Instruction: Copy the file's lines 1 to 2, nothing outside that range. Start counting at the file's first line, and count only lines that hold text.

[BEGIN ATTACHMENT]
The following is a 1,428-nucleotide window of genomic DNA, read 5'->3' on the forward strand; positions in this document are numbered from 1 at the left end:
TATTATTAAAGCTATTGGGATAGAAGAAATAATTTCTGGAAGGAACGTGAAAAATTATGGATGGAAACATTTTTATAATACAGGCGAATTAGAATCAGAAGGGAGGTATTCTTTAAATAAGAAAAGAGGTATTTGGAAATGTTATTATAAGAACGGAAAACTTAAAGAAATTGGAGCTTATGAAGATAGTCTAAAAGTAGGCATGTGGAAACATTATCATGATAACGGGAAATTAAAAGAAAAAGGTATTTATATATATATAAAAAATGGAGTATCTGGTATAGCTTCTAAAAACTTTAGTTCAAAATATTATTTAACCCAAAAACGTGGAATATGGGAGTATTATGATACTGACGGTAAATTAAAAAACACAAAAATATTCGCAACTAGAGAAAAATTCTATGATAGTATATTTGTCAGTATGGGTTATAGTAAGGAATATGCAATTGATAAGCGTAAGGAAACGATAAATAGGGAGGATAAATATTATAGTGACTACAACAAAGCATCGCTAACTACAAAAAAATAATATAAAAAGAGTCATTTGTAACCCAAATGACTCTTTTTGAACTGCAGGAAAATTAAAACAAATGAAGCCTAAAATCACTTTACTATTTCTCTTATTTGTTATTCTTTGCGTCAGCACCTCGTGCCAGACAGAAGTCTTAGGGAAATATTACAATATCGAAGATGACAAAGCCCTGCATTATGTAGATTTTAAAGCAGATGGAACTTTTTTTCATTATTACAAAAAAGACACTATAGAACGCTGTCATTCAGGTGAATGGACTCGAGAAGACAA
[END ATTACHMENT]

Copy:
The following is a 1,428-nucleotide window of genomic DNA, read 5'->3' on the forward strand; positions in this document are numbered from 1 at the left end:
TATTATTAAAGCTATTGGGATAGAAGAAATAATTTCTGGAAGGAACGTGAAAAATTATGGATGGAAACATTTTTATAATACAGGCGAATTAGAATCAGAAGGGAGGTATTCTTTAAATAAGAAAAGAGGTATTTGGAAATGTTATTATAAGAACGGAAAACTTAAAGAAATTGGAGCTTATGAAGATAGTCTAAAAGTAGGCATGTGGAAACATTATCATGATAACGGGAAATTAAAAGAAAAAGGTATTTATATATATATAAAAAATGGAGTATCTGGTATAGCTTCTAAAAACTTTAGTTCAAAATATTATTTAACCCAAAAACGTGGAATATGGGAGTATTATGATACTGACGGTAAATTAAAAAACACAAAAATATTCGCAACTAGAGAAAAATTCTATGATAGTATATTTGTCAGTATGGGTTATAGTAAGGAATATGCAATTGATAAGCGTAAGGAAACGATAAATAGGGAGGATAAATATTATAGTGACTACAACAAAGCATCGCTAACTACAAAAAAATAATATAAAAAGAGTCATTTGTAACCCAAATGACTCTTTTTGAACTGCAGGAAAATTAAAACAAATGAAGCCTAAAATCACTTTACTATTTCTCTTATTTGTTATTCTTTGCGTCAGCACCTCGTGCCAGACAGAAGTCTTAGGGAAATATTACAATATCGAAGATGACAAAGCCCTGCATTATGTAGATTTTAAAGCAGATGGAACTTTTTTTCATTATTACAAAAAAGACACTATAGAACGCTGTCATTCAGGTGAATGGACTCGAGAAGACAA